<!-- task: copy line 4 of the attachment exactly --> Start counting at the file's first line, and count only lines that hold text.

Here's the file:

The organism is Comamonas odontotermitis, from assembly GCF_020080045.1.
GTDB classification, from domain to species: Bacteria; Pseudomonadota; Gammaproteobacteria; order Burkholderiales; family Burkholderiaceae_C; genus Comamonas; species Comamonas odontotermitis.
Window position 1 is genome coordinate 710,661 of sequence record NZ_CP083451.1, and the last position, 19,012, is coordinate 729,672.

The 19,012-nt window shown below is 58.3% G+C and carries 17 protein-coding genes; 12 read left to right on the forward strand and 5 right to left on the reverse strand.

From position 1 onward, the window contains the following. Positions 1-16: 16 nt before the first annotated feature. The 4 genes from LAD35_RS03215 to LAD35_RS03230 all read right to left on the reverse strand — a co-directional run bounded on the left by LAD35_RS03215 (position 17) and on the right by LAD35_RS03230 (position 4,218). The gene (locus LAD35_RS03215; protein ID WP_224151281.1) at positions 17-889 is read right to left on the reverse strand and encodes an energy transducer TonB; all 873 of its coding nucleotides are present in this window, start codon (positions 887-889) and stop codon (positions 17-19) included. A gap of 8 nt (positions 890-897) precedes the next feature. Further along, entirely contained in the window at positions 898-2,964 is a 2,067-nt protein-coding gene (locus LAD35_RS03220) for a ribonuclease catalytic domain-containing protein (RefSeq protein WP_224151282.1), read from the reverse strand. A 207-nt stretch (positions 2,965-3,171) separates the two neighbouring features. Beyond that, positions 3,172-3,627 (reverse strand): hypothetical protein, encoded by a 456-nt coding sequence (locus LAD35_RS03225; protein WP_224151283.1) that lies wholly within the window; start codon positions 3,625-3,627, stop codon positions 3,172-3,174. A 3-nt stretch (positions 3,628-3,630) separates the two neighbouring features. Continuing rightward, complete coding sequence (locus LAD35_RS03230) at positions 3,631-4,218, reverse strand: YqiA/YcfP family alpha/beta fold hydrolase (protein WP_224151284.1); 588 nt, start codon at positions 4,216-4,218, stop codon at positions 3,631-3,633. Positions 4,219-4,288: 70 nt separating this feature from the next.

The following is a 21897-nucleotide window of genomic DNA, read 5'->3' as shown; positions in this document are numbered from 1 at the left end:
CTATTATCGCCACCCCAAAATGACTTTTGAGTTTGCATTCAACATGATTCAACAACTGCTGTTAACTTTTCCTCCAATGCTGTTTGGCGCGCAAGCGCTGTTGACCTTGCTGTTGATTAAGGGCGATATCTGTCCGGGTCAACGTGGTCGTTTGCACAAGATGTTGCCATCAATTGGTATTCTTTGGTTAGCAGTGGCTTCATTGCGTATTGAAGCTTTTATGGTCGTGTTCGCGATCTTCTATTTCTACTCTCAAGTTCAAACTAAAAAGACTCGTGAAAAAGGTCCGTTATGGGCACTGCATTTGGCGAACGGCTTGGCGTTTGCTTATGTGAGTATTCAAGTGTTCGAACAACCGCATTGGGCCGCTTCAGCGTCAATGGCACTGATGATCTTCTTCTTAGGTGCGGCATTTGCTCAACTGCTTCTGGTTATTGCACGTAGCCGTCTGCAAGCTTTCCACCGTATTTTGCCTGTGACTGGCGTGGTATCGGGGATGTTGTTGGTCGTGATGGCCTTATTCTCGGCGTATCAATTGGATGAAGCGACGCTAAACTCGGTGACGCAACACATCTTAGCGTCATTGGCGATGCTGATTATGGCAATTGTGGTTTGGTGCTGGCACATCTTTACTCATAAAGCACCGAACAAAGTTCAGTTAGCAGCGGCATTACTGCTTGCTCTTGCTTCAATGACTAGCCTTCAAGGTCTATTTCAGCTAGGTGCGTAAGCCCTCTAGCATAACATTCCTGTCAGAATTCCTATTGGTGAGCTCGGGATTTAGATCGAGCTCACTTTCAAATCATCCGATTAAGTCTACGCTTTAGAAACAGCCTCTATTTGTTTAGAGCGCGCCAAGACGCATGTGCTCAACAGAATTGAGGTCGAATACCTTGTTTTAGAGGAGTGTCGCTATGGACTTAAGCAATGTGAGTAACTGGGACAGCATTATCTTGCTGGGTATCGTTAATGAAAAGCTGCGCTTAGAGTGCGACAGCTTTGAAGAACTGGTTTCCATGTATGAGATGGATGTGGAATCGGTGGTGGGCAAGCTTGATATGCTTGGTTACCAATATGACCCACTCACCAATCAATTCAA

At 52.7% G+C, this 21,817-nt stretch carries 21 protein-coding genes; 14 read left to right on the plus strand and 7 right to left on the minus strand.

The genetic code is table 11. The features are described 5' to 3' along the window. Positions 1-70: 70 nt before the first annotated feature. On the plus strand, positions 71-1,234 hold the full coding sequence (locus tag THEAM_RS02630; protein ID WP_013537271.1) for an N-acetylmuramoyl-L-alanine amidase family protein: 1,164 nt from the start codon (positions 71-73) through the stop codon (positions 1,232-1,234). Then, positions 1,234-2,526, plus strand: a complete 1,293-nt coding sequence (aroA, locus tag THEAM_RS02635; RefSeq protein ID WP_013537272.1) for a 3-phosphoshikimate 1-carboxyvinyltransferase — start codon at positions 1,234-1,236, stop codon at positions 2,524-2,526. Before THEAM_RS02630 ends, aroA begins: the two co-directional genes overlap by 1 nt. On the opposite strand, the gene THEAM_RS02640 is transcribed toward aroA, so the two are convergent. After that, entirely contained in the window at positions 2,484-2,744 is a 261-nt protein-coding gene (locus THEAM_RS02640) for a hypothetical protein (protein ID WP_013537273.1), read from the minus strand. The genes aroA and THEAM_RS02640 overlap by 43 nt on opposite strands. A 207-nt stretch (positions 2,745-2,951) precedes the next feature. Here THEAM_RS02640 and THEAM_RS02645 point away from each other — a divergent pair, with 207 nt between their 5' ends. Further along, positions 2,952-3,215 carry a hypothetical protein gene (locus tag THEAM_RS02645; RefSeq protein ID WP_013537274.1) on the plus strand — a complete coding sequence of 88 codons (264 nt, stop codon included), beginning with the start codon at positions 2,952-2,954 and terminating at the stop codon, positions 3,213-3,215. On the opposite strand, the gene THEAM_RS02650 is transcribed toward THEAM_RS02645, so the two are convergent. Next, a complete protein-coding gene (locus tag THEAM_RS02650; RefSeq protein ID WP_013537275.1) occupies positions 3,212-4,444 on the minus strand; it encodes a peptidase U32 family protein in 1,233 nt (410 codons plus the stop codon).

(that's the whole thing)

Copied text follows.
The 19,012-nt window shown below is 58.3% G+C and carries 17 protein-coding genes; 12 read left to right on the forward strand and 5 right to left on the reverse strand.